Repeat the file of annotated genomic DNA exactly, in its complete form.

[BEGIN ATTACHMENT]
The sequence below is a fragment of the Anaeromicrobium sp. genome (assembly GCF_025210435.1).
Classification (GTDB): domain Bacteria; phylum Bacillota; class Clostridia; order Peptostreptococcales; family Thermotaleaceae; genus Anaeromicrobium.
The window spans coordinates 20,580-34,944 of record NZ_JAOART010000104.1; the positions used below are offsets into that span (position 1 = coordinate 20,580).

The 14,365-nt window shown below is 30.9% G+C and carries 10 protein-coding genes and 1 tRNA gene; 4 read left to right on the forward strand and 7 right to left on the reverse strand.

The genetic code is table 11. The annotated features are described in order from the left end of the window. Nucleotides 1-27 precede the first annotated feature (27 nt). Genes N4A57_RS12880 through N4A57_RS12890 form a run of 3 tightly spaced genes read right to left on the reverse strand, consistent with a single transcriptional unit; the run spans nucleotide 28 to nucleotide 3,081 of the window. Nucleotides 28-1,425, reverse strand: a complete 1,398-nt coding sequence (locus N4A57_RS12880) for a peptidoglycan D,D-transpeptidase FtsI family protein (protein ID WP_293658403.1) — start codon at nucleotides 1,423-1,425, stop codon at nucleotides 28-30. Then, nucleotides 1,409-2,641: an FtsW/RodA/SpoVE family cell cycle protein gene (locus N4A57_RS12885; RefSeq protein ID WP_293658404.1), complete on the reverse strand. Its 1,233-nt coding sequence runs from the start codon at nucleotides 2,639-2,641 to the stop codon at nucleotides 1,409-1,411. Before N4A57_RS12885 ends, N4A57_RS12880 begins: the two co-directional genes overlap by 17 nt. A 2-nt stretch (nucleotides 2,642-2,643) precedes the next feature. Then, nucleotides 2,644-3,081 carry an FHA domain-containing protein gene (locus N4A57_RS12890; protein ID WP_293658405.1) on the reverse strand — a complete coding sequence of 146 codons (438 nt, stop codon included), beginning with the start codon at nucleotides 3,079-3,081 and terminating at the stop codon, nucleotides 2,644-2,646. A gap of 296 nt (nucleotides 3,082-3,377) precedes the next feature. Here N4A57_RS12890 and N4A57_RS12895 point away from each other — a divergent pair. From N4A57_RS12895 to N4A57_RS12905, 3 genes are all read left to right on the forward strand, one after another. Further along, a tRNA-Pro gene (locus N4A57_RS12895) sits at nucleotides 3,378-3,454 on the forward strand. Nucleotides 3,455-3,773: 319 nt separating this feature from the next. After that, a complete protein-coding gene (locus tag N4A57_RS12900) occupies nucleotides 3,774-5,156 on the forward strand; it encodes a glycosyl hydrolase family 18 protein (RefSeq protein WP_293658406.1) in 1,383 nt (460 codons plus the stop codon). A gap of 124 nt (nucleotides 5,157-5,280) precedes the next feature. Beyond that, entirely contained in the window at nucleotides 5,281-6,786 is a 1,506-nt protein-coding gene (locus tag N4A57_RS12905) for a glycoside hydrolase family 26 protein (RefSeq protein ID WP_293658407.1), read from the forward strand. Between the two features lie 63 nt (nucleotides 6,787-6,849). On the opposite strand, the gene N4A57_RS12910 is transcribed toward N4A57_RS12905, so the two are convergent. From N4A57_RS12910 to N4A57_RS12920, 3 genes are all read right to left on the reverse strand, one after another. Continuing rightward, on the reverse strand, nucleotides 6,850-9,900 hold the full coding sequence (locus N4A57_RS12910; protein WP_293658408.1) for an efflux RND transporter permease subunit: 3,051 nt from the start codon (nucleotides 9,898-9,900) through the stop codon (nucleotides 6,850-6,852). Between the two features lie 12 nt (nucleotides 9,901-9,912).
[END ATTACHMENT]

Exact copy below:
The sequence below is a fragment of the Anaeromicrobium sp. genome (assembly GCF_025210435.1).
Classification (GTDB): domain Bacteria; phylum Bacillota; class Clostridia; order Peptostreptococcales; family Thermotaleaceae; genus Anaeromicrobium.
The window spans coordinates 20,580-34,944 of record NZ_JAOART010000104.1; the positions used below are offsets into that span (position 1 = coordinate 20,580).

The 14,365-nt window shown below is 30.9% G+C and carries 10 protein-coding genes and 1 tRNA gene; 4 read left to right on the forward strand and 7 right to left on the reverse strand.

The genetic code is table 11. The annotated features are described in order from the left end of the window. Nucleotides 1-27 precede the first annotated feature (27 nt). Genes N4A57_RS12880 through N4A57_RS12890 form a run of 3 tightly spaced genes read right to left on the reverse strand, consistent with a single transcriptional unit; the run spans nucleotide 28 to nucleotide 3,081 of the window. Nucleotides 28-1,425, reverse strand: a complete 1,398-nt coding sequence (locus N4A57_RS12880) for a peptidoglycan D,D-transpeptidase FtsI family protein (protein ID WP_293658403.1) — start codon at nucleotides 1,423-1,425, stop codon at nucleotides 28-30. Then, nucleotides 1,409-2,641: an FtsW/RodA/SpoVE family cell cycle protein gene (locus N4A57_RS12885; RefSeq protein ID WP_293658404.1), complete on the reverse strand. Its 1,233-nt coding sequence runs from the start codon at nucleotides 2,639-2,641 to the stop codon at nucleotides 1,409-1,411. Before N4A57_RS12885 ends, N4A57_RS12880 begins: the two co-directional genes overlap by 17 nt. A 2-nt stretch (nucleotides 2,642-2,643) precedes the next feature. Then, nucleotides 2,644-3,081 carry an FHA domain-containing protein gene (locus N4A57_RS12890; protein ID WP_293658405.1) on the reverse strand — a complete coding sequence of 146 codons (438 nt, stop codon included), beginning with the start codon at nucleotides 3,079-3,081 and terminating at the stop codon, nucleotides 2,644-2,646. A gap of 296 nt (nucleotides 3,082-3,377) precedes the next feature. Here N4A57_RS12890 and N4A57_RS12895 point away from each other — a divergent pair. From N4A57_RS12895 to N4A57_RS12905, 3 genes are all read left to right on the forward strand, one after another. Further along, a tRNA-Pro gene (locus N4A57_RS12895) sits at nucleotides 3,378-3,454 on the forward strand. Nucleotides 3,455-3,773: 319 nt separating this feature from the next. After that, a complete protein-coding gene (locus tag N4A57_RS12900) occupies nucleotides 3,774-5,156 on the forward strand; it encodes a glycosyl hydrolase family 18 protein (RefSeq protein WP_293658406.1) in 1,383 nt (460 codons plus the stop codon). A gap of 124 nt (nucleotides 5,157-5,280) precedes the next feature. Beyond that, entirely contained in the window at nucleotides 5,281-6,786 is a 1,506-nt protein-coding gene (locus tag N4A57_RS12905) for a glycoside hydrolase family 26 protein (RefSeq protein ID WP_293658407.1), read from the forward strand. Between the two features lie 63 nt (nucleotides 6,787-6,849). On the opposite strand, the gene N4A57_RS12910 is transcribed toward N4A57_RS12905, so the two are convergent. From N4A57_RS12910 to N4A57_RS12920, 3 genes are all read right to left on the reverse strand, one after another. Continuing rightward, on the reverse strand, nucleotides 6,850-9,900 hold the full coding sequence (locus N4A57_RS12910; protein WP_293658408.1) for an efflux RND transporter permease subunit: 3,051 nt from the start codon (nucleotides 9,898-9,900) through the stop codon (nucleotides 6,850-6,852). Between the two features lie 12 nt (nucleotides 9,901-9,912).